As global climate change progresses, what will happen to Hawai‘i’s aquifers and the ecosystem services which healthy forest watersheds provide? Will we be able to meet our future fresh water needs for drinking and agriculture?
A report just issued by the Hawai‘i Environmental Funders Group, “He Lono Moku: The State of the Environment,” says “Hawai‘i consumes water at almost double the national average, with residents and non-agricultural businesses using an average 144 gallons of water per day, or 4,320 gallons per month, due in part to the impact of 7 million tourists a year.” The report was issued in advance of the International Union for Conservation of Nature World Conservation Congress meeting in Honolulu, Sept. 1-10, and highlights the need to protect and more efficiently use our fresh water supply.
The Department of Land and Natural Resources (DLNR) Division of Forestry and Wildlife (DOFAW) manages a little more than one million acres of public land. Approximately 900,000 acres fall within a Watershed Partnership boundary.
One way that DOFAW seeks to protect priority watersheds is by supporting Watershed Partnerships. These are voluntary alliances between public and private landowners who recognize that cooperating across landscapes and landowner boundaries is the most cost-effective way to maximize watershed protection. Watershed Partnerships play an important role in protecting and preventing the loss of more native forest by: combating the main threats of ungulates (hooved animals such as goats, deer, sheep, pigs, cattle); controlling invasive species; and outplanting native forest species.
These management actions also benefit our coastal and coral reef areas by reducing erosion and sedimentation effects in streams and during heavy rains.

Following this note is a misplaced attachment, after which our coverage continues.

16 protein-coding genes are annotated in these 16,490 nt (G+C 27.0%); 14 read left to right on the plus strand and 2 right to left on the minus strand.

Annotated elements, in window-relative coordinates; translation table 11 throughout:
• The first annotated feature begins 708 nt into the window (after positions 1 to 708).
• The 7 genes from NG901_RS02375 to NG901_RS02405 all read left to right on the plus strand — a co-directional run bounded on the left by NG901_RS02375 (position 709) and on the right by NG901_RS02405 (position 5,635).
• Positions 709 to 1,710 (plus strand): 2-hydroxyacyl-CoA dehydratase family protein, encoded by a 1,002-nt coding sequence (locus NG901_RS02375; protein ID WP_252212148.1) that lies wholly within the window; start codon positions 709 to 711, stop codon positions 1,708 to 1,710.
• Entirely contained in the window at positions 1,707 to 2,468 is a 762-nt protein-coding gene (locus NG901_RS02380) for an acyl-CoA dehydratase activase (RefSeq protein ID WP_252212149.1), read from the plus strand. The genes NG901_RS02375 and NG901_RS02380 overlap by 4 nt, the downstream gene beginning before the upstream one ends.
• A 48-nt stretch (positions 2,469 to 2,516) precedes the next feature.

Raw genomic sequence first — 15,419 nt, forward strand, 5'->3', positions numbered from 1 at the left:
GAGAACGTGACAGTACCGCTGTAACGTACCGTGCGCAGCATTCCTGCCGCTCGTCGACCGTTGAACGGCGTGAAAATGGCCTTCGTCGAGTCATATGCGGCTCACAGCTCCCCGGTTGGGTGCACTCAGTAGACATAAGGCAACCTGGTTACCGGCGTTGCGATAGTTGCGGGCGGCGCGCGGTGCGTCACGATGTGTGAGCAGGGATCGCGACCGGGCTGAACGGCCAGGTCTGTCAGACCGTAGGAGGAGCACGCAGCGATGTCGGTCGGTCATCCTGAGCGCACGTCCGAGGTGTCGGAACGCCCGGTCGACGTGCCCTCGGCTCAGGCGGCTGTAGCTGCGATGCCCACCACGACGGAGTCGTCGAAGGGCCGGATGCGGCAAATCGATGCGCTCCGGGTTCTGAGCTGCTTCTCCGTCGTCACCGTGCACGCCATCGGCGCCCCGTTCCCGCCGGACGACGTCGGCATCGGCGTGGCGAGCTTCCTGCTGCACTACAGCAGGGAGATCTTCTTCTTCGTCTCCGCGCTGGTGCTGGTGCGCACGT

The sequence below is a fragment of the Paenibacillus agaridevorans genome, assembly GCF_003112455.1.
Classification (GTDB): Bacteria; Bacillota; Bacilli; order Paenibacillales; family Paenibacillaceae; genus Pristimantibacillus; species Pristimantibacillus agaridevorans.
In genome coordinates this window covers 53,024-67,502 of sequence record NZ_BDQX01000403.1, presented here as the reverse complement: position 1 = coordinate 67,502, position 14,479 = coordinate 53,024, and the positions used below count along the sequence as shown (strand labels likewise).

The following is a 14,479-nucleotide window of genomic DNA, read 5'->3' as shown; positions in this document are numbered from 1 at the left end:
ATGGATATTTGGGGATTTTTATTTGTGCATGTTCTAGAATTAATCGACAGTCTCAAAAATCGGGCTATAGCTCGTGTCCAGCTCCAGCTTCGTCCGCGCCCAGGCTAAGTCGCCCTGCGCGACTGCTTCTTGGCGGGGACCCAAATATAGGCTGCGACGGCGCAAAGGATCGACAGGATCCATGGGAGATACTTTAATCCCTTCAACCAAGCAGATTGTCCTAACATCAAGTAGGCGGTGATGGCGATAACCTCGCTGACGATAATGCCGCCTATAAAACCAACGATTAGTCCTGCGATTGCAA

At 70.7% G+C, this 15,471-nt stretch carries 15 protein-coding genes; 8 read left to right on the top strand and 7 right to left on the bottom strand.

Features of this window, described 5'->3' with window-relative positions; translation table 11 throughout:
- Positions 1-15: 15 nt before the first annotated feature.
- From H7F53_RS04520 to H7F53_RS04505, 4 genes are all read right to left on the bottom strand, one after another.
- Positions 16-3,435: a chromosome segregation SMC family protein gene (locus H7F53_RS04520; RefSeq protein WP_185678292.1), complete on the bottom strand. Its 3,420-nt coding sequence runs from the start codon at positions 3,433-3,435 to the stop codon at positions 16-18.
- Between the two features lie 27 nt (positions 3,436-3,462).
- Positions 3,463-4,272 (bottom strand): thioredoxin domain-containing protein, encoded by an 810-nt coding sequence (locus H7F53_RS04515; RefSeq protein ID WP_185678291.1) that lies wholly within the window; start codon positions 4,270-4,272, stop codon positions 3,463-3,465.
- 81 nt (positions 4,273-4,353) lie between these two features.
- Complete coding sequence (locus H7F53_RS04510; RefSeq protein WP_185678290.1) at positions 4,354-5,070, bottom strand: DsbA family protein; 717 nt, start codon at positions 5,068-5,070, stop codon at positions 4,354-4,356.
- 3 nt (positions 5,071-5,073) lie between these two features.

Watershed Partnerships help secure grant funding and in-kind services matching state dollars to achieve broad scale conservation goals. DLNR is currently going through its annual process of awarding $2.5 million in state funding to Watershed Partnerships and other groups engaged in watershed protection and management.
To formally recognize the state’s dedication to watershed protection, the Hawai‘i Association of Watershed Partnerships* (HAWP) was established in 2003 to build public and private support for watershed protection. Division of Forestry and Wildlife Watershed Partnerships planner Katie Ersbak says, “Over the last 25 years they’ve grown to encompass 10 active partnerships across the state, covering about 2.2 million acres; roughly half the land in the entire state. These are areas that are the most critical for water recharge. They also have the highest percentage of biodiversity, unique flora and fauna, and rare and endangered plants.”
The Watershed Partnerships involve over 74 public and private landowners and partners. The benefits of collaborative management practiced under Watershed Partnerships are many:
- Cooperative management actions address large landscapes and threats affecting multiple habitats and species;
- Leverage available funding for maximum benefits and allow the pooling of resources as well as expertise to reduce redundancy efforts;
- Allow operational infrastructure to fill gaps and work on both public and private land
- Develop long-term relationships with communities and hire locally to help train the next generation of conservation leaders.